Skeptical Speculators Swoon for Socks

Issue 10-09-17   |   Reviewer:   Bob Cohen, MBA

Abstract

David Hornik, Howard Hartenbaum, and Tripp Jones, partners at the Silicon Valley venture firm August Capital, knew a good opportunity when they saw it. “The sock category is massive, and no one had bothered to think about it for decades,” Hornik says, “and that’s a huge opportunity for disruption.” “Disrupt” isn’t a word usually associated with footwear, particularly the comfy, cozy knitted kind. And yet, Stance Inc. has managed to amass $110 million in funding from the types of investors who typically try to move fast and break things.

Stance has achieved the kind of prestige that hipper companies fall over themselves to achieve. Veteran entrepreneur Jeff Kearl started the business in 2009 in San Clemente, Calif., on the premise that the hosiery industry was a sleeper behemoth. Kearl had already helped reinvent a moribund product category—headphones—as a board director at Skullcandy Inc., a predecessor to Beats Electronics LLC. The goal with Stance was to create socks that would be eye-catching on the street but also perform in athletic situations.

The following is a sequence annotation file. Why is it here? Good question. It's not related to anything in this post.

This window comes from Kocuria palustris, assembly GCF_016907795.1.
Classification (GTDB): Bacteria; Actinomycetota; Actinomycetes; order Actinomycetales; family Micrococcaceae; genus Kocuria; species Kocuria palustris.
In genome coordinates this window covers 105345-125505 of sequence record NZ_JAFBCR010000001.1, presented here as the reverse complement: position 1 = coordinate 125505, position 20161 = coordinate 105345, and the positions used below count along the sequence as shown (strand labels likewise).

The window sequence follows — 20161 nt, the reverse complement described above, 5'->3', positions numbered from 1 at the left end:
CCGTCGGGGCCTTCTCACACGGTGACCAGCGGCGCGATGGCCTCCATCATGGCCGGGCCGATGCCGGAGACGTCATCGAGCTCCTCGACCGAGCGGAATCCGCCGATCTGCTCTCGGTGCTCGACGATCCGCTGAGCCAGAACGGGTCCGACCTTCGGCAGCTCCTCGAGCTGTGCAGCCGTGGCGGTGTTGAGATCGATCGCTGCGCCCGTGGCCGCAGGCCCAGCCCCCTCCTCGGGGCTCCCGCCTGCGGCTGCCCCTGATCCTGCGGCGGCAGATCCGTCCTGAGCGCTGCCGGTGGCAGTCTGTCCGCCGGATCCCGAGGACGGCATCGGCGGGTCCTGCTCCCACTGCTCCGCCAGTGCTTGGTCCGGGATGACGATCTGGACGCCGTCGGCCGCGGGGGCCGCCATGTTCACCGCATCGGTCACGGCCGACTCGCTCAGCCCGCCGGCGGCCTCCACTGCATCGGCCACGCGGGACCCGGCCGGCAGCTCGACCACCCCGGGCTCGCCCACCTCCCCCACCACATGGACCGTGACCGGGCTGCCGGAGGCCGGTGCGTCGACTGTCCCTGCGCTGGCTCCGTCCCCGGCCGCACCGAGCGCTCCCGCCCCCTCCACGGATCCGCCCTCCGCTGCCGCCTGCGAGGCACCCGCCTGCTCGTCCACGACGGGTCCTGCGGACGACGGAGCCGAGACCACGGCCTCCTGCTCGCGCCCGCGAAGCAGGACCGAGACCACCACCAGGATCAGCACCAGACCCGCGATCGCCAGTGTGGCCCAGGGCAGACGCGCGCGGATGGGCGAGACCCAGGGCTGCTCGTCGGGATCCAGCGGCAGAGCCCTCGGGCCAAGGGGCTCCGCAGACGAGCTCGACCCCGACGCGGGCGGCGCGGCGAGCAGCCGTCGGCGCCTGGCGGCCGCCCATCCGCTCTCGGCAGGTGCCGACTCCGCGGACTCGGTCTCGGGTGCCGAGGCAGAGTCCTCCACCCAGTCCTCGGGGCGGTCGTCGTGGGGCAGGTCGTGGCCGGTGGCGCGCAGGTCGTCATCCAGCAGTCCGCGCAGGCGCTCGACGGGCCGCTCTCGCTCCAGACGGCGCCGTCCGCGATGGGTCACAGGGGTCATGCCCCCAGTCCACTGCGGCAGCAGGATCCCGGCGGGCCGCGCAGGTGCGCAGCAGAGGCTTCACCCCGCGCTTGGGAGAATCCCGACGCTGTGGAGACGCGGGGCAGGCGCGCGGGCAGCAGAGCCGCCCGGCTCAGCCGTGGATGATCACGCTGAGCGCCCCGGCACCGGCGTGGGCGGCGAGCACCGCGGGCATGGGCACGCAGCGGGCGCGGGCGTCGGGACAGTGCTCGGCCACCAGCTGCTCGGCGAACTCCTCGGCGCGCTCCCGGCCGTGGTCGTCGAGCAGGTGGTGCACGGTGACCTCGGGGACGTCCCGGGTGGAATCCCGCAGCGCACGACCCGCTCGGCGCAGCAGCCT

Not everyone shared Kearl’s early confidence in the sock idea. Socks are essentially a commodity market, although a big one: Sales to U.S. adults total $4.8 billion annually. Kearl appreciates that it’s slightly ridiculous to ask people who normally invest in artificial intelligence and drones to put their money into a sock company. The joke’s on those who get hung up on the silliness: Much of the cash they’ve gotten from investors is still in the bank, Kearl says, meaning that sales revenue is covering most of the costs of their day-to-day business.





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